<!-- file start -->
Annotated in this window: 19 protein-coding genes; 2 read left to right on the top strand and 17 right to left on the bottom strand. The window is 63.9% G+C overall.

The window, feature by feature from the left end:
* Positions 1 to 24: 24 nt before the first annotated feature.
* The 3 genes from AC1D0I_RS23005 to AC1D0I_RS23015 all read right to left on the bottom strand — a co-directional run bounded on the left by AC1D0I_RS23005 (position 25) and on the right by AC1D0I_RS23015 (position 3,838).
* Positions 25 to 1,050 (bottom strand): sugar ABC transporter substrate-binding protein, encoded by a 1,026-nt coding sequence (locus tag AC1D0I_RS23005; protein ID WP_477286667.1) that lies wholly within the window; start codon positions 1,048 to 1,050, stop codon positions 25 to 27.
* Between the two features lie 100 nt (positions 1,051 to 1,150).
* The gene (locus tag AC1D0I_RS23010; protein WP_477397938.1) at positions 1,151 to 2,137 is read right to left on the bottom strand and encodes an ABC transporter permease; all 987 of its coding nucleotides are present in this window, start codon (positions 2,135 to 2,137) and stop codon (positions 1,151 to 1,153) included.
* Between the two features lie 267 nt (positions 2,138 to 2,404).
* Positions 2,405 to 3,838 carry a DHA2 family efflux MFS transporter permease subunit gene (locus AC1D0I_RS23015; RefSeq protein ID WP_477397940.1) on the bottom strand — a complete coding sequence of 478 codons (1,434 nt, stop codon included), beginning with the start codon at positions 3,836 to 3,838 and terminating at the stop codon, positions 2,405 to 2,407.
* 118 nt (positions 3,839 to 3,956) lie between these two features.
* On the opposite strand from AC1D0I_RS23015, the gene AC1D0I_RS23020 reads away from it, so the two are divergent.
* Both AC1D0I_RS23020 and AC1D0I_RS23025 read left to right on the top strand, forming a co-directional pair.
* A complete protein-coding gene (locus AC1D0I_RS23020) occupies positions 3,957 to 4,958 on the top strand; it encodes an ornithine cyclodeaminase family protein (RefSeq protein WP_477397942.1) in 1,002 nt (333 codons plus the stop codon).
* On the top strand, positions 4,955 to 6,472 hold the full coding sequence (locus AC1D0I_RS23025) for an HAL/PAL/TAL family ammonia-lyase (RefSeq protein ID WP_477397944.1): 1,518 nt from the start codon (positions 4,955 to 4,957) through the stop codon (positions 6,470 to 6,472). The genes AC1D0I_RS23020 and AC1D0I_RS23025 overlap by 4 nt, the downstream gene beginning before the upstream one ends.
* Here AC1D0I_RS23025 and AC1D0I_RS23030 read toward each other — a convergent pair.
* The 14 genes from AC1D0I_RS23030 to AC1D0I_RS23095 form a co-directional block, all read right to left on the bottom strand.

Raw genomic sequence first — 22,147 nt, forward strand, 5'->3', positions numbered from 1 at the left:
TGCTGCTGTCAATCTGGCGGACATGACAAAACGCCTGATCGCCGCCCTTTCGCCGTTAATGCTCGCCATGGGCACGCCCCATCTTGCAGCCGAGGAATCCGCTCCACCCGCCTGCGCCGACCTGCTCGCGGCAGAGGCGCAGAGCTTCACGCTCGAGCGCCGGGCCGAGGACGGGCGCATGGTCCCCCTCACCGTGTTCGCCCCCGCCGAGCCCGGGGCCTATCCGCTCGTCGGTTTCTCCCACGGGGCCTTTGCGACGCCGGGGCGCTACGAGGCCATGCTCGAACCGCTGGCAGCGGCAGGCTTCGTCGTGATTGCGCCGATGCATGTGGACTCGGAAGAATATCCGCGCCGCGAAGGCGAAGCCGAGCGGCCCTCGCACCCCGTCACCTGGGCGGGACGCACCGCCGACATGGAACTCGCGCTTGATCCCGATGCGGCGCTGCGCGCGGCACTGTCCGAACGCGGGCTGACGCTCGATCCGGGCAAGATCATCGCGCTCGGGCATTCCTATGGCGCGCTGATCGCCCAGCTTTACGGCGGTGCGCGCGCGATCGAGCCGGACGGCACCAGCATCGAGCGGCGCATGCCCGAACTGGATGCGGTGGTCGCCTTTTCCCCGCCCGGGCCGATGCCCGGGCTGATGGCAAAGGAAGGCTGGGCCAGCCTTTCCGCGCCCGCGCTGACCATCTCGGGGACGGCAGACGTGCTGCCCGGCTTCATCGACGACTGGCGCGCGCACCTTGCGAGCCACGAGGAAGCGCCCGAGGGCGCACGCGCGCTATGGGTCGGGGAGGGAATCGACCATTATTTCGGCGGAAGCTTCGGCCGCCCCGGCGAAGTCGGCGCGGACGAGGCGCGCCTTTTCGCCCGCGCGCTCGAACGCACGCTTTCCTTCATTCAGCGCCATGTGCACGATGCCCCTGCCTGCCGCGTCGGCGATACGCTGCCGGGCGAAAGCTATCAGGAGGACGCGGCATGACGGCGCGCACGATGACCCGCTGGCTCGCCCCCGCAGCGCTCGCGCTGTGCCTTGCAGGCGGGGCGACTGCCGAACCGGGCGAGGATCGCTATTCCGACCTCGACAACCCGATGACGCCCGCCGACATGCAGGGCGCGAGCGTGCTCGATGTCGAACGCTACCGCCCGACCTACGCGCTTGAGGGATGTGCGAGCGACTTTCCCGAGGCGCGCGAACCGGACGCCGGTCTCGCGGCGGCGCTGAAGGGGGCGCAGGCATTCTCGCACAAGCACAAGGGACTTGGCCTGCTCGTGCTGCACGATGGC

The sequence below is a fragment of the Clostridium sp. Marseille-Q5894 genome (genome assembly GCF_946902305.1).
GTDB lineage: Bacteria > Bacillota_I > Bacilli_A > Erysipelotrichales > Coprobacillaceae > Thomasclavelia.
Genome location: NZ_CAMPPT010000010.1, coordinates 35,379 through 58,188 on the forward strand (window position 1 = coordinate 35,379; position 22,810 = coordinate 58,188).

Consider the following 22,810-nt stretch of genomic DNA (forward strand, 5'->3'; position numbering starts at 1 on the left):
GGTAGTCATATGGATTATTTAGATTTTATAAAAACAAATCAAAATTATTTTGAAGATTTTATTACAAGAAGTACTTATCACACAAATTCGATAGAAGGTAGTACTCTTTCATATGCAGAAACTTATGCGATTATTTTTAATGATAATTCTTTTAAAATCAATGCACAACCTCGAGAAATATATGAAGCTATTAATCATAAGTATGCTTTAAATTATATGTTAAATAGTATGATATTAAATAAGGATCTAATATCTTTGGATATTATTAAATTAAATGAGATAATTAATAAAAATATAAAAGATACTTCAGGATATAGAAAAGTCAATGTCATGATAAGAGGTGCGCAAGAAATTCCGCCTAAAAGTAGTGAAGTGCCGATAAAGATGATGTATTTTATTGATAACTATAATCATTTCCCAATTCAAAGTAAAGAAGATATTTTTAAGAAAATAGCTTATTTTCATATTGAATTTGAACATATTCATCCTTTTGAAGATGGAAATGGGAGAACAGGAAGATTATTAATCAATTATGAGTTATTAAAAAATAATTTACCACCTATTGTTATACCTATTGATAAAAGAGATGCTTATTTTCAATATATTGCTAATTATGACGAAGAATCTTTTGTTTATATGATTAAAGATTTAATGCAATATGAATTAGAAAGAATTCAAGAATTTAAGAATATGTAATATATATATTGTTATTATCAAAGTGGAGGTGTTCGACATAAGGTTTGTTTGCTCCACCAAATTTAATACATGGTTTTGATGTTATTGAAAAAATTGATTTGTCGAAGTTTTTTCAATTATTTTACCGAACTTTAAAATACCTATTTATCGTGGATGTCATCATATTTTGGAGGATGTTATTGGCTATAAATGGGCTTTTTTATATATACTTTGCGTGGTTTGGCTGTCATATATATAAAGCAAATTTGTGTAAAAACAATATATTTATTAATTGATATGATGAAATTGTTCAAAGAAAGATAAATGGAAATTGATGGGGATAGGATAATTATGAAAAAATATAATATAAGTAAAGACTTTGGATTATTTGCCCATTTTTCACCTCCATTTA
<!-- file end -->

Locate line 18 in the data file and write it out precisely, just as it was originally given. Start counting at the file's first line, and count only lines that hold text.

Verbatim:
TGCTGCTGTCAATCTGGCGGACATGACAAAACGCCTGATCGCCGCCCTTTCGCCGTTAATGCTCGCCATGGGCACGCCCCATCTTGCAGCCGAGGAATCCGCTCCACCCGCCTGCGCCGACCTGCTCGCGGCAGAGGCGCAGAGCTTCACGCTCGAGCGCCGGGCCGAGGACGGGCGCATGGTCCCCCTCACCGTGTTCGCCCCCGCCGAGCCCGGGGCCTATCCGCTCGTCGGTTTCTCCCACGGGGCCTTTGCGACGCCGGGGCGCTACGAGGCCATGCTCGAACCGCTGGCAGCGGCAGGCTTCGTCGTGATTGCGCCGATGCATGTGGACTCGGAAGAATATCCGCGCCGCGAAGGCGAAGCCGAGCGGCCCTCGCACCCCGTCACCTGGGCGGGACGCACCGCCGACATGGAACTCGCGCTTGATCCCGATGCGGCGCTGCGCGCGGCACTGTCCGAACGCGGGCTGACGCTCGATCCGGGCAAGATCATCGCGCTCGGGCATTCCTATGGCGCGCTGATCGCCCAGCTTTACGGCGGTGCGCGCGCGATCGAGCCGGACGGCACCAGCATCGAGCGGCGCATGCCCGAACTGGATGCGGTGGTCGCCTTTTCCCCGCCCGGGCCGATGCCCGGGCTGATGGCAAAGGAAGGCTGGGCCAGCCTTTCCGCGCCCGCGCTGACCATCTCGGGGACGGCAGACGTGCTGCCCGGCTTCATCGACGACTGGCGCGCGCACCTTGCGAGCCACGAGGAAGCGCCCGAGGGCGCACGCGCGCTATGGGTCGGGGAGGGAATCGACCATTATTTCGGCGGAAGCTTCGGCCGCCCCGGCGAAGTCGGCGCGGACGAGGCGCGCCTTTTCGCCCGCGCGCTCGAACGCACGCTTTCCTTCATTCAGCGCCATGTGCACGATGCCCCTGCCTGCCGCGTCGGCGATACGCTGCCGGGCGAAAGCTATCAGGAGGACGCGGCATGACGGCGCGCACGATGACCCGCTGGCTCGCCCCCGCAGCGCTCGCGCTGTGCCTTGCAGGCGGGGCGACTGCCGAACCGGGCGAGGATCGCTATTCCGACCTCGACAACCCGATGACGCCCGCCGACATGCAGGGCGCGAGCGTGCTCGATGTCGAACGCTACCGCCCGACCTACGCGCTTGAGGGATGTGCGAGCGACTTTCCCGAGGCGCGCGAACCGGACGCCGGTCTCGCGGCGGCGCTGAAGGGGGCGCAGGCATTCTCGCACAAGCACAAGGGACTTGGCCTGCTCGTGCTGCACGATGGC